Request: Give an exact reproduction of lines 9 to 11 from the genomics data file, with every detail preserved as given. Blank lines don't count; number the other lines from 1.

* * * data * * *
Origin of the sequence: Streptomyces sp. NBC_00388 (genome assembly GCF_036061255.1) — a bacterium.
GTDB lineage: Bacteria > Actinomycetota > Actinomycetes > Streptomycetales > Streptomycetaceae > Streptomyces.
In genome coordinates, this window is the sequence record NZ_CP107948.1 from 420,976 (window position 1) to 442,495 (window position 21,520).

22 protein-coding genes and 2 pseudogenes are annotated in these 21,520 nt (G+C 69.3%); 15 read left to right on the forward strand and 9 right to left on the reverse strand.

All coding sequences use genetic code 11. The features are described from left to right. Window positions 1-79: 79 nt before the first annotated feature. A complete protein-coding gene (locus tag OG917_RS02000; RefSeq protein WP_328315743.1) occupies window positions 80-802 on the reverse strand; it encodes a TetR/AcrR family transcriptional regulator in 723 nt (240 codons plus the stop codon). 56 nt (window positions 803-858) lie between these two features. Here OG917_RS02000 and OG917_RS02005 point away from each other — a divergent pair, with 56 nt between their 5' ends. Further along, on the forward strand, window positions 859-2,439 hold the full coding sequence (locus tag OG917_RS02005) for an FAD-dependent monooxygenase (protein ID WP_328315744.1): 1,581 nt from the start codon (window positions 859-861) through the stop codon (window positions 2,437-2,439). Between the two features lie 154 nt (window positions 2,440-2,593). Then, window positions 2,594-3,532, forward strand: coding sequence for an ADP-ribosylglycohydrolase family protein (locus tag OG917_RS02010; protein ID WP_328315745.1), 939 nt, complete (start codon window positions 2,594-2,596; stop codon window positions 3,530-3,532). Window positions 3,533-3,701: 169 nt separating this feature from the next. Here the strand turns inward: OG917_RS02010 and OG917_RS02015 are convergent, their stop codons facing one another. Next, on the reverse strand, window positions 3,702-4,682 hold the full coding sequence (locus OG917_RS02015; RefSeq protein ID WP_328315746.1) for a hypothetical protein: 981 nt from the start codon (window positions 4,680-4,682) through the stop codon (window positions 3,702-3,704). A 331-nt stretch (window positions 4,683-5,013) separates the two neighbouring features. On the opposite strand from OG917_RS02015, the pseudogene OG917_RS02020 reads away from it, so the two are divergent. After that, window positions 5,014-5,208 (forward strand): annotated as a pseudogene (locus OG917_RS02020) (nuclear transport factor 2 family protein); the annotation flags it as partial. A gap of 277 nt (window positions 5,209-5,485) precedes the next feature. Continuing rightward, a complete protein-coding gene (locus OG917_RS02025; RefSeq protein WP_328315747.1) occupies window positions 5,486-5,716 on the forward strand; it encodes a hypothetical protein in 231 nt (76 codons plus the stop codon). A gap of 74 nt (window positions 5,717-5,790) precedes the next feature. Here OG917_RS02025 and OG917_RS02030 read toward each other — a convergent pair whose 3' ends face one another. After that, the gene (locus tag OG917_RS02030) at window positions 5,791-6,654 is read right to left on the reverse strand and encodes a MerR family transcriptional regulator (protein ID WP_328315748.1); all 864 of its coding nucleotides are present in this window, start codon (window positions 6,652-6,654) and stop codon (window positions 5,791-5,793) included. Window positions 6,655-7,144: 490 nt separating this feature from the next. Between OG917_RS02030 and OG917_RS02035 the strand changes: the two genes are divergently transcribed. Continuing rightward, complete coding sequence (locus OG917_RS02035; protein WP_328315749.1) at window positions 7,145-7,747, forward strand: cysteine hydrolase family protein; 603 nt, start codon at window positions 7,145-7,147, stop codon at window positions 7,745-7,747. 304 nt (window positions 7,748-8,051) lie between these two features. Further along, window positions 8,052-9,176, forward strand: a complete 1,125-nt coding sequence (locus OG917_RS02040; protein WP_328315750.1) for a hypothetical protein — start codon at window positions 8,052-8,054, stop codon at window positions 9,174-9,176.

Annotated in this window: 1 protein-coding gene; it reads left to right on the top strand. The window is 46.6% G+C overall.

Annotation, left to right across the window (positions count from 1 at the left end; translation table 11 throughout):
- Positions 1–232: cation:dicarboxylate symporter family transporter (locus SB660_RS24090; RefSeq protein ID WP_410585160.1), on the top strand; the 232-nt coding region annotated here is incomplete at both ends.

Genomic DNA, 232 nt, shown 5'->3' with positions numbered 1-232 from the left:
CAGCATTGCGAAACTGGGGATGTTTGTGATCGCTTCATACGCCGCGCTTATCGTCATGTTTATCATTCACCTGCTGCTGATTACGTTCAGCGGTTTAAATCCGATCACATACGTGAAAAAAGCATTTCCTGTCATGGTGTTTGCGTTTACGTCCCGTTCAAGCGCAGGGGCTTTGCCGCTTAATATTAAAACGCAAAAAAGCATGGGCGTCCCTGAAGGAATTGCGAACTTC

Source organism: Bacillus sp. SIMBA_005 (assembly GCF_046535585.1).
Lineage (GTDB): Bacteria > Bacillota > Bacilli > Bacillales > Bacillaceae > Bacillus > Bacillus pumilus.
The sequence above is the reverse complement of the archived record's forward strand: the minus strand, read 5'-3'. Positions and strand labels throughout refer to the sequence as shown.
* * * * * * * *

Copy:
Genomic DNA, 232 nt, shown 5'->3' with positions numbered 1-232 from the left:
CAGCATTGCGAAACTGGGGATGTTTGTGATCGCTTCATACGCCGCGCTTATCGTCATGTTTATCATTCACCTGCTGCTGATTACGTTCAGCGGTTTAAATCCGATCACATACGTGAAAAAAGCATTTCCTGTCATGGTGTTTGCGTTTACGTCCCGTTCAAGCGCAGGGGCTTTGCCGCTTAATATTAAAACGCAAAAAAGCATGGGCGTCCCTGAAGGAATTGCGAACTTC

Source organism: Bacillus sp. SIMBA_005 (assembly GCF_046535585.1).